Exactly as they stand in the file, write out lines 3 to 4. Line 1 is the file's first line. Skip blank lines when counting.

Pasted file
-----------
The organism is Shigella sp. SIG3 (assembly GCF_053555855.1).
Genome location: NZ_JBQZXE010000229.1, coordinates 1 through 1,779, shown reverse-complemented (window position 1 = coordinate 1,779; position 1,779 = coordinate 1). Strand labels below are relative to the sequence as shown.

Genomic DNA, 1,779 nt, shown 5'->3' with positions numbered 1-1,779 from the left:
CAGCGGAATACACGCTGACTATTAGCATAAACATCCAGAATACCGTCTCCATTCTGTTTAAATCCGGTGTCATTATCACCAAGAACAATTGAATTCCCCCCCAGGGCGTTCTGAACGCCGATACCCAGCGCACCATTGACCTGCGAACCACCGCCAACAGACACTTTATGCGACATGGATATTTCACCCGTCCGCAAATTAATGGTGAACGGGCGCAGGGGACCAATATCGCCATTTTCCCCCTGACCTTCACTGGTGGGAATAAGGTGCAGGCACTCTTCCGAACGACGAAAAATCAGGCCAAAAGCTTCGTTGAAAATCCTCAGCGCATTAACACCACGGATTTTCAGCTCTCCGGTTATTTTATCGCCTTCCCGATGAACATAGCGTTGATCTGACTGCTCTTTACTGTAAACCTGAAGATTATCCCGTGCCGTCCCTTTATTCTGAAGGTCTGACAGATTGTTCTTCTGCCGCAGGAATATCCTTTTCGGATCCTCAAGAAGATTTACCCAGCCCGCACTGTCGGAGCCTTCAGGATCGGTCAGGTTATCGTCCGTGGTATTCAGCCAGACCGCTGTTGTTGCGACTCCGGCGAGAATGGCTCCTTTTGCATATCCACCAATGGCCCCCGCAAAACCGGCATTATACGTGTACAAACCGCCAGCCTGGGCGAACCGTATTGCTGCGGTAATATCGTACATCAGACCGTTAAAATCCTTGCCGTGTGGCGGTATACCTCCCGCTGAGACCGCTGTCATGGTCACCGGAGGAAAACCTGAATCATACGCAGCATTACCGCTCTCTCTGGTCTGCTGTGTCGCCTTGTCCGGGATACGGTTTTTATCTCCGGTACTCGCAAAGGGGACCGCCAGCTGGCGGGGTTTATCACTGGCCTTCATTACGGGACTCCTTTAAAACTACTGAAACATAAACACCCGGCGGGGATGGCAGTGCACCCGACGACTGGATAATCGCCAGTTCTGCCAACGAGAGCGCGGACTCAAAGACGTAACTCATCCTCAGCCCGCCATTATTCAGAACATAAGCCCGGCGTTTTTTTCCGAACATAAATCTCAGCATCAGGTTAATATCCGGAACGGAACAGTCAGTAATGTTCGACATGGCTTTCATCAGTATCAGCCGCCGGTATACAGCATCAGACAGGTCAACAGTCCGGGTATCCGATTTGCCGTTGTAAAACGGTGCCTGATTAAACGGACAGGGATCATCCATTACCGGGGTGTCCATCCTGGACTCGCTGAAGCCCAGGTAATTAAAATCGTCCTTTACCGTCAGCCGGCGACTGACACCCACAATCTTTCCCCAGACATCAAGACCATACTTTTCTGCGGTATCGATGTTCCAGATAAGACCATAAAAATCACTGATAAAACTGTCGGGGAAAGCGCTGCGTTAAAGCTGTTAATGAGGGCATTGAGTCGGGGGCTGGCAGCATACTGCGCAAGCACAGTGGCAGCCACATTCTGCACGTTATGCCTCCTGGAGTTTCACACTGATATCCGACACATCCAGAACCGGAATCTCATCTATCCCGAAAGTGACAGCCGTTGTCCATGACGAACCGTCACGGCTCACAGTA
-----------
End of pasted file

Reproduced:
Genomic DNA, 1,779 nt, shown 5'->3' with positions numbered 1-1,779 from the left:
CAGCGGAATACACGCTGACTATTAGCATAAACATCCAGAATACCGTCTCCATTCTGTTTAAATCCGGTGTCATTATCACCAAGAACAATTGAATTCCCCCCCAGGGCGTTCTGAACGCCGATACCCAGCGCACCATTGACCTGCGAACCACCGCCAACAGACACTTTATGCGACATGGATATTTCACCCGTCCGCAAATTAATGGTGAACGGGCGCAGGGGACCAATATCGCCATTTTCCCCCTGACCTTCACTGGTGGGAATAAGGTGCAGGCACTCTTCCGAACGACGAAAAATCAGGCCAAAAGCTTCGTTGAAAATCCTCAGCGCATTAACACCACGGATTTTCAGCTCTCCGGTTATTTTATCGCCTTCCCGATGAACATAGCGTTGATCTGACTGCTCTTTACTGTAAACCTGAAGATTATCCCGTGCCGTCCCTTTATTCTGAAGGTCTGACAGATTGTTCTTCTGCCGCAGGAATATCCTTTTCGGATCCTCAAGAAGATTTACCCAGCCCGCACTGTCGGAGCCTTCAGGATCGGTCAGGTTATCGTCCGTGGTATTCAGCCAGACCGCTGTTGTTGCGACTCCGGCGAGAATGGCTCCTTTTGCATATCCACCAATGGCCCCCGCAAAACCGGCATTATACGTGTACAAACCGCCAGCCTGGGCGAACCGTATTGCTGCGGTAATATCGTACATCAGACCGTTAAAATCCTTGCCGTGTGGCGGTATACCTCCCGCTGAGACCGCTGTCATGGTCACCGGAGGAAAACCTGAATCATACGCAGCATTACCGCTCTCTCTGGTCTGCTGTGTCGCCTTGTCCGGGATACGGTTTTTATCTCCGGTACTCGCAAAGGGGACCGCCAGCTGGCGGGGTTTATCACTGGCCTTCATTACGGGACTCCTTTAAAACTACTGAAACATAAACACCCGGCGGGGATGGCAGTGCACCCGACGACTGGATAATCGCCAGTTCTGCCAACGAGAGCGCGGACTCAAAGACGTAACTCATCCTCAGCCCGCCATTATTCAGAACATAAGCCCGGCGTTTTTTTCCGAACATAAATCTCAGCATCAGGTTAATATCCGGAACGGAACAGTCAGTAATGTTCGACATGGCTTTCATCAGTATCAGCCGCCGGTATACAGCATCAGACAGGTCAACAGTCCGGGTATCCGATTTGCCGTTGTAAAACGGTGCCTGATTAAACGGACAGGGATCATCCATTACCGGGGTGTCCATCCTGGACTCGCTGAAGCCCAGGTAATTAAAATCGTCCTTTACCGTCAGCCGGCGACTGACACCCACAATCTTTCCCCAGACATCAAGACCATACTTTTCTGCGGTATCGATGTTCCAGATAAGACCATAAAAATCACTGATAAAACTGTCGGGGAAAGCGCTGCGTTAAAGCTGTTAATGAGGGCATTGAGTCGGGGGCTGGCAGCATACTGCGCAAGCACAGTGGCAGCCACATTCTGCACGTTATGCCTCCTGGAGTTTCACACTGATATCCGACACATCCAGAACCGGAATCTCATCTATCCCGAAAGTGACAGCCGTTGTCCATGACGAACCGTCACGGCTCACAGTA